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A 2023 housing crash is unlikely, here’s why

A 2023 housing crash is unlikely, here's why
by Brad Cartier, posted in Newsletter

Despite the Fed’s rate pause last week, Howard Schneider and Michael S. Derby of Reuters report that Fed Chair Jerome Powell left it open for two more rate hikes before the end of 2023. Although the central bank is optimistic about slowing inflation, a strong economy and job growth may put pressure to increase rates before the end of the year.

Christopher Rugaber of Fortune reports on this topic, noting that the pause in rate rises will allow the Fed more time to assess the impact of rate increases on inflation and the economy. “In a surprisingly hawkish signal, the Fed officials issued projections Wednesday showing they envision as many as two additional quarter-point rate hikes before the year ends…Before this week’s policy meeting, Fed watchers had expected the officials to signal just one more rate increase this year.”

Flávia Furlan Nunes of HousingWire reports a similar analysis, commenting that mortgage rates will remain elevated for the remainder of the year and that mortgage originations will also see ongoing downward pressure as a result.

Dana Anderson of Redfin reports on mortgage rates, noting that 4 in 5 homeowners with mortgages have a rate below 5%, and nearly one-quarter have one below 3%. As rates remain elevated due to central bank policies, this will mean fewer and fewer resale homes will come on the market as homeowners choose to stay put and keep their below-market rate.

Low cost housing non-existent

Source: Redfin (June 2023)

Construction slowdown

In addition to the slumping housing supply, construction is also taking a break, according to Danushka Nanayakkara-Skillington of the National Association of Home Builders (NAHB). By April 2023, the total number of single-family permits issued for the year nationwide hit 268,205, a 29% decline from the April 2022 levels.

Single family permits down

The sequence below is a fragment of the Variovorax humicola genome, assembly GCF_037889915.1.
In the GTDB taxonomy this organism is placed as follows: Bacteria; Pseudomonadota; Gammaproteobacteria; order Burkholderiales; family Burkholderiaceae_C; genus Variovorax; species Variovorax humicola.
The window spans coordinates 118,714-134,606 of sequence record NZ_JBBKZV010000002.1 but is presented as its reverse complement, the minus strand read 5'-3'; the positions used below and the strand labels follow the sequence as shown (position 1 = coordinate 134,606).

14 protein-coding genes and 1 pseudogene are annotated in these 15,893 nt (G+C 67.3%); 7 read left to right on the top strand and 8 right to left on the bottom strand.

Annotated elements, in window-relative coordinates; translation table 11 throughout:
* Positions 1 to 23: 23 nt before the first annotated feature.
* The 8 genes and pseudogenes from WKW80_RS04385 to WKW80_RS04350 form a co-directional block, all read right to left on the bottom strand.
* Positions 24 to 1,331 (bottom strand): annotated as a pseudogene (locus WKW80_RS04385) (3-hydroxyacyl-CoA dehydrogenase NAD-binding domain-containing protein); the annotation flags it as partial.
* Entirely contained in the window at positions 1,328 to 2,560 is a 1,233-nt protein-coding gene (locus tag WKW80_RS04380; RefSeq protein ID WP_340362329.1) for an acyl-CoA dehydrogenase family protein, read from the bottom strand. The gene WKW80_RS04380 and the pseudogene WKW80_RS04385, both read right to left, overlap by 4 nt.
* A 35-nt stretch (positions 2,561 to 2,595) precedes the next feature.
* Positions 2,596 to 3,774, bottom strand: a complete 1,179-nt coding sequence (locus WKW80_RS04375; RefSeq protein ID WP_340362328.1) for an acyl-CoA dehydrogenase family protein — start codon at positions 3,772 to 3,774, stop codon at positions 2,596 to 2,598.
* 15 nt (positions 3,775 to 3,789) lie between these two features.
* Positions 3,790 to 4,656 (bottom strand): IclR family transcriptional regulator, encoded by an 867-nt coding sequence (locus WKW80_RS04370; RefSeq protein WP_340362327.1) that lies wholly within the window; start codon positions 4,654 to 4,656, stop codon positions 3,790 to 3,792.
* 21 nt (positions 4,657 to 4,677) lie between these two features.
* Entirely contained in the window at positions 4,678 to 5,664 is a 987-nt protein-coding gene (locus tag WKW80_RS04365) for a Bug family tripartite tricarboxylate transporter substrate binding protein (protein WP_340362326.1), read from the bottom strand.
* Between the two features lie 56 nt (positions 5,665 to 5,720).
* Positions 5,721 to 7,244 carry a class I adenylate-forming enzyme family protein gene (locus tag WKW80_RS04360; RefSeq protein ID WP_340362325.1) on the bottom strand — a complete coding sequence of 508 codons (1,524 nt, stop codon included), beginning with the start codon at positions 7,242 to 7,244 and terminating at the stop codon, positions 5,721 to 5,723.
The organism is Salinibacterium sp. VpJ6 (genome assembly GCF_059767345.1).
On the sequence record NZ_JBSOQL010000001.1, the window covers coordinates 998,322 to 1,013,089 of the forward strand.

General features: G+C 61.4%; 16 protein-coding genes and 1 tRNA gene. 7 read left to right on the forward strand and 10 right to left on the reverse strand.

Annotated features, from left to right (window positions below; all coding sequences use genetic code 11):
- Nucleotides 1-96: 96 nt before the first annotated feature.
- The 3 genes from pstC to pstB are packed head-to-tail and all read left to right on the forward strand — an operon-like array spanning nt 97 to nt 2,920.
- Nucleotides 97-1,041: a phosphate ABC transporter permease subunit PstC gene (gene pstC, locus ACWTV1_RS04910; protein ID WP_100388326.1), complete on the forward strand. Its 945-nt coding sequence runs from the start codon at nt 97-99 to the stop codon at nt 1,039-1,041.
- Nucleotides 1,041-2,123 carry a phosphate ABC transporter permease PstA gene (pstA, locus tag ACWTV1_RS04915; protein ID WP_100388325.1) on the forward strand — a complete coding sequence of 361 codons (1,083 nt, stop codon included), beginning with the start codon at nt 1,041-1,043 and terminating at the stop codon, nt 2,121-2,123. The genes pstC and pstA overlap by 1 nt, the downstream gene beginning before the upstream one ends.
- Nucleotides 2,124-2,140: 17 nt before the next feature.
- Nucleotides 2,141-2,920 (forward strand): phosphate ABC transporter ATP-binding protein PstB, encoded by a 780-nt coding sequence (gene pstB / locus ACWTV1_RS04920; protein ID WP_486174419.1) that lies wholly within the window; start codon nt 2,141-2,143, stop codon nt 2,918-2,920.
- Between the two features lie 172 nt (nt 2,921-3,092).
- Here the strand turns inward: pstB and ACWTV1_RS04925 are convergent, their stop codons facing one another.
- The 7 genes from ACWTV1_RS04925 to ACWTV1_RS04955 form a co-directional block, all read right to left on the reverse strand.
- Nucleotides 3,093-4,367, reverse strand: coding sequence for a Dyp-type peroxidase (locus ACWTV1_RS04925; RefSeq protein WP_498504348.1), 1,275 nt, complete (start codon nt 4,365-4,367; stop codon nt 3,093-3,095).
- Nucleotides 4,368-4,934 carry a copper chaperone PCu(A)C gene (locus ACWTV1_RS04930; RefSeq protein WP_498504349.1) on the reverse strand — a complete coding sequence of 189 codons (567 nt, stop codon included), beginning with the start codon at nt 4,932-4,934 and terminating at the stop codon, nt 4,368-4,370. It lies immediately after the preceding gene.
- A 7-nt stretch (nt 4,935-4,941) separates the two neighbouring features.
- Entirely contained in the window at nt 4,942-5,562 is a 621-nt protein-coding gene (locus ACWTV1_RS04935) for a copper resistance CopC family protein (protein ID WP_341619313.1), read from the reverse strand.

Source: NAHB (June 2023)

“Between April 2022 YTD and April 2023 YTD, except for New Jersey, all the other states and the District of Columbia reported declines in single-family permits. New Jersey posted a modest 1.1% increase while the other states posted declines ranging from 4.5% in Hawaii to 59.7% in Montana. The ten states issuing the highest number of single-family permits combined accounted for 65.0% of the total single-family permits issued.”

Jesse Wade, also of NAHB, comments on the slowdown, noting that it is less pronounced in lower-density markets that are more affordable. In larger metros, single-family permits fell 22.3% in Q1 2023, with the micro county segment only falling 2.9%. “Over the past four years rural markets have exhibited particular strength. The rural (Micro Counties and Non Metro/Micro Counties) single-family home building market share has increased from 9.4% at the end of 2019 to 12.0% by the first quarter of 2023.”

According to Patrick Sisson of the New York Times, this comes amidst an increasing need for more affordable builds. In 2021, 160,000 affordable homes and apartments were built, but the need for this market segment increased by over 500,000, with the national supply shortage now sitting at 7.3 million homes.

Vincent Salandro of Builder reports on how construction labor affects the slowdown in new builds. Currently, the estimates are that the construction industry needs to add some 723,000 workers every year to meet the current demand.

Crash proof?

Given our shortage of housing supply due to slowing construction and fewer resale homes, many believe this will keep prices elevated for the foreseeable future and help avert any potential housing crash. According to Christy Murdock of Inman, historically low housing inventory, pent-up demand, and high homeowner equity suggest that housing prices won’t be crashing anytime soon despite high debt costs. 

Indeed, homebuying competition is on the rise again, according to Jeff Tucker of Zillow. Month-over-month home prices climbed 1.4% between April and May 2023, and total active inventory in May fell 3.1% and is 45.7% below May 2019 levels. 

Dana Anderson of Redfin reports that there are 40% fewer resale home listings than there were pre-pandemic, highlighting the ongoing supply shortage of homes for sale. This trend will likely persist due to the above-noted upward pressure on interest rates for at least the remainder of the year.

New home listings down

Source: Redfin (June 2023)

Redfin Economics Research Lead Chen Zhao notes: 

“The Fed’s indication that there are more rate hikes to come is not what homebuyers want to hear. It’s likely to keep mortgage rates elevated and may even push them up a bit…People who are sitting on the sidelines, waiting for mortgage rates to decline, should know that’s unlikely to happen in the foreseeable future. If a home that’s in your price range and has everything on your wishlist hits the market, there’s no good reason to wait.”

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